I visited France for a week this summer, and I promised some pictures. It was a beautiful trip. I traveled alone, using Paris as my base to explore Versaille, the seat of the Sun King, Giverny, the home of Monet, and Marseille, the beautiful coast. I would have liked to leave Marseille early to visit Provence on the way – don’t we all dream of those lavender fields? – but it was not to be. In fact, my circumstances in Marseille became unexpectedly dark – a story I will tell another time.
For now, some light, from the City of Light, La Ville-Lumière. I first visited the Palais Garnier, the first French Opera house that now houses ballet. Natalie Portman’s husband Benjamin Millepied leads the company there today. It was breath-taking inside. Glass, light, crystal, chandeliers.
And a Muse. Of course I would show you her.
This is the grand entranceway for season ticket holders. As I walked in this building, I realized I had written about it without ever being there. The Palais Garnier is exactly as I pictured the Theatre of Tragedy in my world of Nyarteme.
Except my version had more snakes.
The Opera house was where people socialized and held court. Women would sit in their boxes, holding meetings. The later you arrived, the better, because it meant you were busy and therefore important. The shows were not spectacular or even relevant, because no one was really listening; it was like a modern cocktail party or an outdoor movie, but with wigs instead of canapes and corsets instead of flipflops.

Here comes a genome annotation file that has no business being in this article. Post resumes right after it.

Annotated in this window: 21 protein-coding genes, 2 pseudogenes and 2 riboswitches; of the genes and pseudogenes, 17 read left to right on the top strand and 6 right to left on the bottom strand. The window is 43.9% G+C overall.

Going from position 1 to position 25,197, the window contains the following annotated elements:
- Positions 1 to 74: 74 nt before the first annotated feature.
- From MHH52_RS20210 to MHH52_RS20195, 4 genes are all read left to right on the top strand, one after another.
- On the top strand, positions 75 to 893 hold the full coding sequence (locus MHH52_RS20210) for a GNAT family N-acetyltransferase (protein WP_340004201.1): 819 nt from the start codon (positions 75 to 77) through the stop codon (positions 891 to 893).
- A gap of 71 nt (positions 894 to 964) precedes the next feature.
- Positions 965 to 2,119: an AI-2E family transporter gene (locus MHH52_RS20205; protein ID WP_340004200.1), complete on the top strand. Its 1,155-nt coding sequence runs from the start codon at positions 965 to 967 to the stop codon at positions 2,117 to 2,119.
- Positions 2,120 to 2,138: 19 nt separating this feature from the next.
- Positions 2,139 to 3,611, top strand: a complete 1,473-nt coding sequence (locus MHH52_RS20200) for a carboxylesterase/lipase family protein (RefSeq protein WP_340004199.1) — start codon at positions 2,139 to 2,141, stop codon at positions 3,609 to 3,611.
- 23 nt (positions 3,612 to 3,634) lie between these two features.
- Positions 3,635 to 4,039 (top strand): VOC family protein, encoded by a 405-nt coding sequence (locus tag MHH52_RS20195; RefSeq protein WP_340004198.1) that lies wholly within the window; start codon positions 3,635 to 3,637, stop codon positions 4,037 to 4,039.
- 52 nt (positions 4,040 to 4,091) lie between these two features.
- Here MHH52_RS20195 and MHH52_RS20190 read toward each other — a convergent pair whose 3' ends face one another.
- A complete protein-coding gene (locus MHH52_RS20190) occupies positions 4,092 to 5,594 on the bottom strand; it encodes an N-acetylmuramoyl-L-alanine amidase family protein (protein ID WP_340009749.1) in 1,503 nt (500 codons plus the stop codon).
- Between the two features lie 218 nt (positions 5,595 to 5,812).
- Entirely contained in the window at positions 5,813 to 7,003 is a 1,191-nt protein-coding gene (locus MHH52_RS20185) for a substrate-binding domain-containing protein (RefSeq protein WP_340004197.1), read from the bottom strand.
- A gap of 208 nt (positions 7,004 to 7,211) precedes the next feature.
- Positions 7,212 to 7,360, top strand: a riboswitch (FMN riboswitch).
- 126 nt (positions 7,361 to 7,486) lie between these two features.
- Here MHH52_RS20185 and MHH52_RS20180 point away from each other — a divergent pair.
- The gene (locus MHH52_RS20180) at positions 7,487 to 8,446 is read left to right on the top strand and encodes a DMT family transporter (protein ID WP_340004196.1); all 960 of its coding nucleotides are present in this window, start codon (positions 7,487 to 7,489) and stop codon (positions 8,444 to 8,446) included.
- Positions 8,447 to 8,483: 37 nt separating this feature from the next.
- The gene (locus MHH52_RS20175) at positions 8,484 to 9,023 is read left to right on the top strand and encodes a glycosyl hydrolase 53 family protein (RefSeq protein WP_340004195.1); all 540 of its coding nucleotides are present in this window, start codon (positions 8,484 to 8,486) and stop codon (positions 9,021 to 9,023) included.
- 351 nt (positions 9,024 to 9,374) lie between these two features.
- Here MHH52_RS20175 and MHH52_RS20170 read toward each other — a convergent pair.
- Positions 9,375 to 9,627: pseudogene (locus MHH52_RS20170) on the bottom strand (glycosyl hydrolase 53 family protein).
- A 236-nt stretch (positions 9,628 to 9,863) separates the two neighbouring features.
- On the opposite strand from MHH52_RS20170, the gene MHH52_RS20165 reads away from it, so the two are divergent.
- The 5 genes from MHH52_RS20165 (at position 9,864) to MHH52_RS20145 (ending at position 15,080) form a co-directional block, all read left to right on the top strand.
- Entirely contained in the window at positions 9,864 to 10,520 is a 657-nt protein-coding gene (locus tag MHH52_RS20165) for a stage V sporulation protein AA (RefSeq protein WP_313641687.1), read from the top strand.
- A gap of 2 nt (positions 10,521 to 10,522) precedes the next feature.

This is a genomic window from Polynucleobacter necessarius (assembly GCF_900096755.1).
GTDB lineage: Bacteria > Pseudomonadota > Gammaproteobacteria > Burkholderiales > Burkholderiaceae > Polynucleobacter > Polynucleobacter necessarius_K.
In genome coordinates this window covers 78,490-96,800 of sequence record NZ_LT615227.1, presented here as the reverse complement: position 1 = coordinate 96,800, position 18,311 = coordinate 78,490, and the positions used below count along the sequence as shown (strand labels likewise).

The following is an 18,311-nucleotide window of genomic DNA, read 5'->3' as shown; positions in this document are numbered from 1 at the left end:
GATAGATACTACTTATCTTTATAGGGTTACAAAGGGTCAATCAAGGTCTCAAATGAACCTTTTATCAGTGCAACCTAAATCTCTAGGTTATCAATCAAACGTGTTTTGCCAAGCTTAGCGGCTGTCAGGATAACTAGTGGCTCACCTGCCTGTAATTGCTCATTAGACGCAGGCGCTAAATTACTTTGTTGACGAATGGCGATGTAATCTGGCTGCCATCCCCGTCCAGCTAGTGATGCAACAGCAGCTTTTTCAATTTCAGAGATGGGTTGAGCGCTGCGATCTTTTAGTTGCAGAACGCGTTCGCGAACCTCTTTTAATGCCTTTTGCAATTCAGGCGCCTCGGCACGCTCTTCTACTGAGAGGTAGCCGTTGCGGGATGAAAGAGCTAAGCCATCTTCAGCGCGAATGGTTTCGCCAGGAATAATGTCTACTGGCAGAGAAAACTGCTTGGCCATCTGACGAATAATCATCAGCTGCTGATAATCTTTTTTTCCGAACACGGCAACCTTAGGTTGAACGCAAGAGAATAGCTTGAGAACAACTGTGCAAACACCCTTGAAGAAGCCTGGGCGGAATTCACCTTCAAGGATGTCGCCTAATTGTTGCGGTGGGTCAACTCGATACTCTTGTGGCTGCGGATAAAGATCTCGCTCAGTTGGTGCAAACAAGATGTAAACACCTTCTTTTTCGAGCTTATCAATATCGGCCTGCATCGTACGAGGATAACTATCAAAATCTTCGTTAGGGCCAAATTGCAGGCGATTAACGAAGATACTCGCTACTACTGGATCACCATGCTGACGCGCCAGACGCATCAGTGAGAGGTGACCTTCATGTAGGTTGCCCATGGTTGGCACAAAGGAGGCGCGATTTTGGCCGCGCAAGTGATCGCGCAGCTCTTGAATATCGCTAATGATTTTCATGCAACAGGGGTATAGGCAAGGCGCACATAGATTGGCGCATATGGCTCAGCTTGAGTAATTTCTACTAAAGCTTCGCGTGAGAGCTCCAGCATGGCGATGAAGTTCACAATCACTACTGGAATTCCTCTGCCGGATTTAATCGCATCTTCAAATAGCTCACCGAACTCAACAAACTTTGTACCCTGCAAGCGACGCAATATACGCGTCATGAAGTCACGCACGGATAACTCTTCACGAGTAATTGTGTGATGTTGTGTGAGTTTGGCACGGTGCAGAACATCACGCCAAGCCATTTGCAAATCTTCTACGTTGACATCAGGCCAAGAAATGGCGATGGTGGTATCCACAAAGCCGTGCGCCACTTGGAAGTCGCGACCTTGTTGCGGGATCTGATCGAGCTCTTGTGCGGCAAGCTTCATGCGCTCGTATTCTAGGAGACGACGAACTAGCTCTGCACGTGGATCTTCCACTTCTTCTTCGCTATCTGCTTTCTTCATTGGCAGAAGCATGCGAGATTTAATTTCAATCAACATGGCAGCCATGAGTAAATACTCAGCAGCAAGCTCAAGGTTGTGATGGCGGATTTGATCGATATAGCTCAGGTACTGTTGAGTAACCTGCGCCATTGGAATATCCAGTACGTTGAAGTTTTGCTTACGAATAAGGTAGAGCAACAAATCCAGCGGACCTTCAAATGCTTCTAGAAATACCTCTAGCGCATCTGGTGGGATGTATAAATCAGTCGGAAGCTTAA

There is so much detail on every surface that you could wander the Opera for a year and still find little vignettes to admire. Carved dragons, gods behaving badly, a placard for a phantom. Every facade is meant for consumption.
I loved the Room of the Sun and the Room of the Moon. Though I am usually partial to the moon, the Sun was just a little more lovely in the Palais. Mirrors, mirrors, always mirrors. See and be seen. Paris itself is a city of eyes.
You may have heard of a book or a show called Phantom of the Opera. This is the theatre from which it is based, and here is the Phantom’s box. Leroux’s novel was inspired by a real incident in this very building when a counterweight for the great chandelier fell from the ceiling into the crowd, maiming a woman. This beautiful ceiling is a new addition, meant to bring some modern color into this old institution. I sat there for awhile in a little red chair, staring at an empty stage as tourists streamed by, seeing a show in my own mind – one with Muses and mirrored masks, with fire and pythons, with memory and magic art.